Noises Off

| |

Billed as one of the greatest British comedies ever written this play is packed with faced-paced entertainment and laughter.

Also billed as a ‘play within a play’ although in truth we only see one scene rather than a complete play. We get to watch the touring cast perform the same scene three times but each time it is hilariously different.

The first time is the dress rehearsal, it’s running late and there is only a few hours before the opening night in Weston-Super-Mare. The cast are still getting to grips with their lines and making suggestions to the director who is increasingly becoming exasperated, but it looks a funny comedy play with plenty of doors, antics, hilarity and sardines.

The second time is from behind the scenes at Ashton-Under-Lyne, mid-way through the tour as the cast are starting to annoy each other, affairs are coming to ahead, actors refusing to come out of the dressing room and the drinker on set is drinking far more than normal. It’s very funny. Due to the back stage antics, arguments, fights and general mayhem the cast take out the wrong props on stage and have to attempt to improvise, or failing that stick to the script and hope no one notices. What was even more funny with this one, due to being back stage the cast had to mime and use hand gestures to communicate with each other considering the play was going on and they had to be silent.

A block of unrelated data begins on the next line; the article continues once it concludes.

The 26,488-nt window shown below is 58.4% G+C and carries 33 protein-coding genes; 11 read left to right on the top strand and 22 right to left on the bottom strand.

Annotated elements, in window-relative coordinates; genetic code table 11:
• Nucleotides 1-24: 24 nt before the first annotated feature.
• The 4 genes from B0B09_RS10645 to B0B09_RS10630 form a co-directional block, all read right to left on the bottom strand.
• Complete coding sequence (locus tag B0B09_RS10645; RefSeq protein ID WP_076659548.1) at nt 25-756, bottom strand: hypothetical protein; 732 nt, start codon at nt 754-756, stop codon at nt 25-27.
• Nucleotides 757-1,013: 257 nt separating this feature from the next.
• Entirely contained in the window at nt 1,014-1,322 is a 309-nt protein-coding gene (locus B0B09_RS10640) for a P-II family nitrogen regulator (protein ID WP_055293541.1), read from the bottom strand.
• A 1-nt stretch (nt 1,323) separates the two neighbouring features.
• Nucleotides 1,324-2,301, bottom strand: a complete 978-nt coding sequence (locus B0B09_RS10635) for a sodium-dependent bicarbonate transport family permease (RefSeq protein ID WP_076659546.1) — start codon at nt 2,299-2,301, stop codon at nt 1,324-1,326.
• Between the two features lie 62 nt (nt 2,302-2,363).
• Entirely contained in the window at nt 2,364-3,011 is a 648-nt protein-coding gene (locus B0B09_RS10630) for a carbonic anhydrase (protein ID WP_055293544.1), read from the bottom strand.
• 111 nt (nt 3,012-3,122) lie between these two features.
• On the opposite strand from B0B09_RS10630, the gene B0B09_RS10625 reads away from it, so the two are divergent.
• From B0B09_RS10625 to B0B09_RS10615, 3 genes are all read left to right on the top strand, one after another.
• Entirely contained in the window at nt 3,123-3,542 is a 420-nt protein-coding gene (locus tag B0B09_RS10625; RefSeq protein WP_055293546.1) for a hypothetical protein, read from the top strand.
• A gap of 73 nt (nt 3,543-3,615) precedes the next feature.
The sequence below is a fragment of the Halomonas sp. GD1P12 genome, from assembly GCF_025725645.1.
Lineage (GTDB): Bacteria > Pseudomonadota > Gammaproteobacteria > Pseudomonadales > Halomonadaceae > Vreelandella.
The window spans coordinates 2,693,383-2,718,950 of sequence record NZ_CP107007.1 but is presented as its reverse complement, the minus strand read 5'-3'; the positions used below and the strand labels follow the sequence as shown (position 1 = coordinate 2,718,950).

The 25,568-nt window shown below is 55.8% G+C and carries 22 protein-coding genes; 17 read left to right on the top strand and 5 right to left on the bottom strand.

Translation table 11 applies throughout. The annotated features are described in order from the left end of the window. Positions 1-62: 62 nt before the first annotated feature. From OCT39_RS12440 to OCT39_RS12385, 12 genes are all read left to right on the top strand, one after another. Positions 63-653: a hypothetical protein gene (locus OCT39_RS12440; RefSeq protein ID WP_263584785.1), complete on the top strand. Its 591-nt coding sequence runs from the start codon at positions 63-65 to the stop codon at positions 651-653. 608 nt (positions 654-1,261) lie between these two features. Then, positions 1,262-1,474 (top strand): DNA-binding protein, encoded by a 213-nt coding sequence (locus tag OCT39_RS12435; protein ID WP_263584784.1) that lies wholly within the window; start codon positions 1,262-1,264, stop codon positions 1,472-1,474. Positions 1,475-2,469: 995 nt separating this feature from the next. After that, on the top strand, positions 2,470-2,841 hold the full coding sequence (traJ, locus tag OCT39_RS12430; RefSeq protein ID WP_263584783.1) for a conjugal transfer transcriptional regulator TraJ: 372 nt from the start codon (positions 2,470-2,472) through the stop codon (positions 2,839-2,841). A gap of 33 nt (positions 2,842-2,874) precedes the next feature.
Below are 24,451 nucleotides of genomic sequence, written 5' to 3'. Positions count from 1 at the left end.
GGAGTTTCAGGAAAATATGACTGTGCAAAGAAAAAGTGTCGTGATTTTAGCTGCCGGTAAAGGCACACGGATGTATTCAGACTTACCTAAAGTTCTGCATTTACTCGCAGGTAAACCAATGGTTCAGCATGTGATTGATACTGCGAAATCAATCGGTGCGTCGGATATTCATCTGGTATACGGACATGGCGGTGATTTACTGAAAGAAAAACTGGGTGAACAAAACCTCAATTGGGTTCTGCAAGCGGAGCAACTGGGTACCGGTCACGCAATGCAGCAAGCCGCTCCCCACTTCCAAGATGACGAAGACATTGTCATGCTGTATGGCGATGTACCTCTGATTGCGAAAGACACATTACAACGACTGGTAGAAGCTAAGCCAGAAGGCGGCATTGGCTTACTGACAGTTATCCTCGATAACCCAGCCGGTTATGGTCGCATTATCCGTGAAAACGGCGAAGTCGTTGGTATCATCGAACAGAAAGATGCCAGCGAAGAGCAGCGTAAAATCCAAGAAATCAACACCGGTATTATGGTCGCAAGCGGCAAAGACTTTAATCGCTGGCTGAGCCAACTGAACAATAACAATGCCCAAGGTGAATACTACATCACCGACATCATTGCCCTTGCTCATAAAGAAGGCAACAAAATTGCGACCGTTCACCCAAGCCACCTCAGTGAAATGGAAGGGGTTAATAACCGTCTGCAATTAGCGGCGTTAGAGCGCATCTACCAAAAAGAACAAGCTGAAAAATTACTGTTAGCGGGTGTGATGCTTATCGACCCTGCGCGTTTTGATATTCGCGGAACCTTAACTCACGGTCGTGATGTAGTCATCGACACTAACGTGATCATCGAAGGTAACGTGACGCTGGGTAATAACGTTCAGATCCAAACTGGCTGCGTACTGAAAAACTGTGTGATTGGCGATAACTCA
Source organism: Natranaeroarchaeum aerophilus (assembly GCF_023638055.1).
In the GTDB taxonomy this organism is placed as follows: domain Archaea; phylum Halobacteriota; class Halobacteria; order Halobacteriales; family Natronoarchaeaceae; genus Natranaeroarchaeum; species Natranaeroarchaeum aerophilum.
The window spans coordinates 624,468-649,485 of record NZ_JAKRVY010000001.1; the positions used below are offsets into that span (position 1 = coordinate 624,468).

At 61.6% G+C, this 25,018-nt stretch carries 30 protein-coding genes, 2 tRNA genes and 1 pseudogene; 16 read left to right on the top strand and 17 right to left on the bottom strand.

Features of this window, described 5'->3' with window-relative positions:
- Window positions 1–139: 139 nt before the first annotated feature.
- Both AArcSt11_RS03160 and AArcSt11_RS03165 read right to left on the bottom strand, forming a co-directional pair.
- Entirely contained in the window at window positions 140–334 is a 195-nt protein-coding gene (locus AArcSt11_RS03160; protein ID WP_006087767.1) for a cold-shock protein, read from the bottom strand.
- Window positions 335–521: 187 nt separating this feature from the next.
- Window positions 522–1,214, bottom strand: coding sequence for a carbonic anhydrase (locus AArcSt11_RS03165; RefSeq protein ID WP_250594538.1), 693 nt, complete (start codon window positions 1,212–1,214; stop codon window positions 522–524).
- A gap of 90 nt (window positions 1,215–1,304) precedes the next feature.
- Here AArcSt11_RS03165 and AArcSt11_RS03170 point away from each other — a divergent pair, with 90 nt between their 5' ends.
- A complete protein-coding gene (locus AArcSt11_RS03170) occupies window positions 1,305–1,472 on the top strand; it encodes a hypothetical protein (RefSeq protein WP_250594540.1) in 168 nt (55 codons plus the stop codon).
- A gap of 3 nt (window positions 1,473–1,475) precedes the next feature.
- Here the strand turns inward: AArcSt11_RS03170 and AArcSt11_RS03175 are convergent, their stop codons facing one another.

The third time we see this scene, it is the final performance of the tour in Stockton-on-Tees and the cast are worn out, dishevelled, injured, can hardly remember what line goes where and due to even more chaos and confusion the understudy comes out at the wrong times. It’s a total disaster but they carry on regardless as they are professionals.

It is start to finish silly humour, which can produce some of the best giggles. The comedy timing for a big cast was incredible and very clever as they all made it look so easy. They were running around through the doors, up and down the stairs, or even falling down the stairs, it was very physical and exceptionally well-choregraphed. Even if you could second guess some of the antics, it was still funny as the actors were brilliant. 

There are so many elements to the show to keep you constantly entertained it really is filled to the brim with farcical jokes, practical jokes, silly jokes physical comedy, over acting, under acting.. everything and with an actual storyline to keep you fully engaged.

The top class cast were fantastic: 
Liza Goddard as Dotty Otley
Matthew Kelly as Selsdon Mowbray
Simon Shepherd as Lloyd Dallas. 
Simon Coates as Frederick Fellowes
Lucy Robinson as Belinda Blair
Daniel Rainford as Tim Allgood
Dan Fredenburgh as Garry Lejeune
Lisa Ambalavanar as Brooke Ashton
Nikhita Lesler as Poppy Norton-Taylor

Highly recommended for an evening of laughter and a feast for the eyes.

Photo Credits Pamela Raith Photography


National Symphony Orchestra of Ukraine 

The King & I


Leave a comment